While the Rasulids controlled most of Yemen, followed by their successors the Tahirids, Sanaa largely remained in the political orbit of the Zaydi imams from 1323 to 1454 and outside the former two dynasties' rule.[11] The Mamelukes arrived in Yemen in 1517.

Ottoman era
 
Ottoman map of Sanaa, 1874

The Ottoman Empire entered Yemen in 1538 when Suleiman the Magnificent was Sultan.[12] Under the military leadership of Özdemir Pasha, the Ottomans conquered Sanaa in 1547.[11] With Ottoman approval, European captains based in the Yemeni port towns of Aden and Mocha frequented Sanaa to maintain special privileges and capitulations for their trade. In 1602 the local Zaydi imams led by Imam al-Mu'ayyad reasserted their control over the area,[12] and forced out Ottoman troops in 1629. Although the Ottomans fled during al-Mu'ayyad's reign, his predecessor al-Mansur al-Qasim had already vastly weakened the Ottoman army in Sanaʽa and Yemen.[11] Consequently, European traders were stripped of their previous privileges.[12]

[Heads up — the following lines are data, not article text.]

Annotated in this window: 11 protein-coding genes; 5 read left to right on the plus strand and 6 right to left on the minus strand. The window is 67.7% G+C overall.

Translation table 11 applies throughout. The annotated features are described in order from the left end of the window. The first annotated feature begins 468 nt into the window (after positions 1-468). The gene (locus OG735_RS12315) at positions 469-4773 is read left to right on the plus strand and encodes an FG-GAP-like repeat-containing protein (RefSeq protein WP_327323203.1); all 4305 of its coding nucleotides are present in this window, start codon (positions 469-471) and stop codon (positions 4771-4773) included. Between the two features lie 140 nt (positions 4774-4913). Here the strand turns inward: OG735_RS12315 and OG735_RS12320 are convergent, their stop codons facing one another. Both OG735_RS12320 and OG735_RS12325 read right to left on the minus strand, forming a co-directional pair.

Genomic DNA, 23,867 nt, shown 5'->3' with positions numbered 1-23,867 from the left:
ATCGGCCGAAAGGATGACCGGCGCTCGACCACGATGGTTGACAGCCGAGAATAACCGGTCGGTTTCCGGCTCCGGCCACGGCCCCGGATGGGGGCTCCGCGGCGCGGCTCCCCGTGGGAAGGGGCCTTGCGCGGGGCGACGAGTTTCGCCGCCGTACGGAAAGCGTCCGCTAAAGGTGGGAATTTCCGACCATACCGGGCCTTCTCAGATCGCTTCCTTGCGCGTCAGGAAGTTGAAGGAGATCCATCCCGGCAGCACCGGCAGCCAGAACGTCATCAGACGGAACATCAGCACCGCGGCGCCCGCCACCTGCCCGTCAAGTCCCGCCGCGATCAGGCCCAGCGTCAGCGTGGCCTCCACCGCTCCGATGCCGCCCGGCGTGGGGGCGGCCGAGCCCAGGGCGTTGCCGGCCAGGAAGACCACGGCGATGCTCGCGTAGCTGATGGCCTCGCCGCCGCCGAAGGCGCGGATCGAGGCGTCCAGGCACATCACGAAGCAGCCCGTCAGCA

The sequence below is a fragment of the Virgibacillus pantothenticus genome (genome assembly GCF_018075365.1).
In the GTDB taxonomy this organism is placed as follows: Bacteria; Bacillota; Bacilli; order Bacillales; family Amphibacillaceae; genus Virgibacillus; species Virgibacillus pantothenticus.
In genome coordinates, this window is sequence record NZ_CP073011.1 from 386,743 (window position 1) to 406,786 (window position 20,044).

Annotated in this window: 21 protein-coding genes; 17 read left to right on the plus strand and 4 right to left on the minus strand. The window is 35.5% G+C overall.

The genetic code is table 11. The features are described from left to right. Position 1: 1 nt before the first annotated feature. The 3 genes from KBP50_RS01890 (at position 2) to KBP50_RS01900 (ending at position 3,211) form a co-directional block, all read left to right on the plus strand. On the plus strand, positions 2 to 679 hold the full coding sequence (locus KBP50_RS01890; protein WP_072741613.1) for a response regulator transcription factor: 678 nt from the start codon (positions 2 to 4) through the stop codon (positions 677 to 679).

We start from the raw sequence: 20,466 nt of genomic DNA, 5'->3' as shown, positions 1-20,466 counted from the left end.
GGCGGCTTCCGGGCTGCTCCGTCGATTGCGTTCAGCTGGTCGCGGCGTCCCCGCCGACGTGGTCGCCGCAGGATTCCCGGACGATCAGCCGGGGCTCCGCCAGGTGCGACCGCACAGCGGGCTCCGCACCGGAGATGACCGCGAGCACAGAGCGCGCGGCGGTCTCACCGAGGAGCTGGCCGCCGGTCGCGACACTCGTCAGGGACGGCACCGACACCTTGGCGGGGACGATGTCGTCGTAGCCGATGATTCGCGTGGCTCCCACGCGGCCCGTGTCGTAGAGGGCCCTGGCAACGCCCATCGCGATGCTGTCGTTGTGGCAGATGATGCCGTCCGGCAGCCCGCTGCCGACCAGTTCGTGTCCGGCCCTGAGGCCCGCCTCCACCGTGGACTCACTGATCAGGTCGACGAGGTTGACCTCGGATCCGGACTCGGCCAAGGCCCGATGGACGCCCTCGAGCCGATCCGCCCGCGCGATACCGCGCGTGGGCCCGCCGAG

The Zaydi imams maintained their rule over Sanaa until the mid-19th-century when the Ottomans relaunched their campaign to control the region. In 1835, Ottoman troops arrived on the Yemeni coast under the guise of Muhammad Ali of Egypt's troops.[12] They did not capture Sanaa until 1872 when their troops led by Ahmed Muhtar Pasha entered the city.[11] The Ottoman Empire instituted the Tanzimat reforms throughout the lands they governed.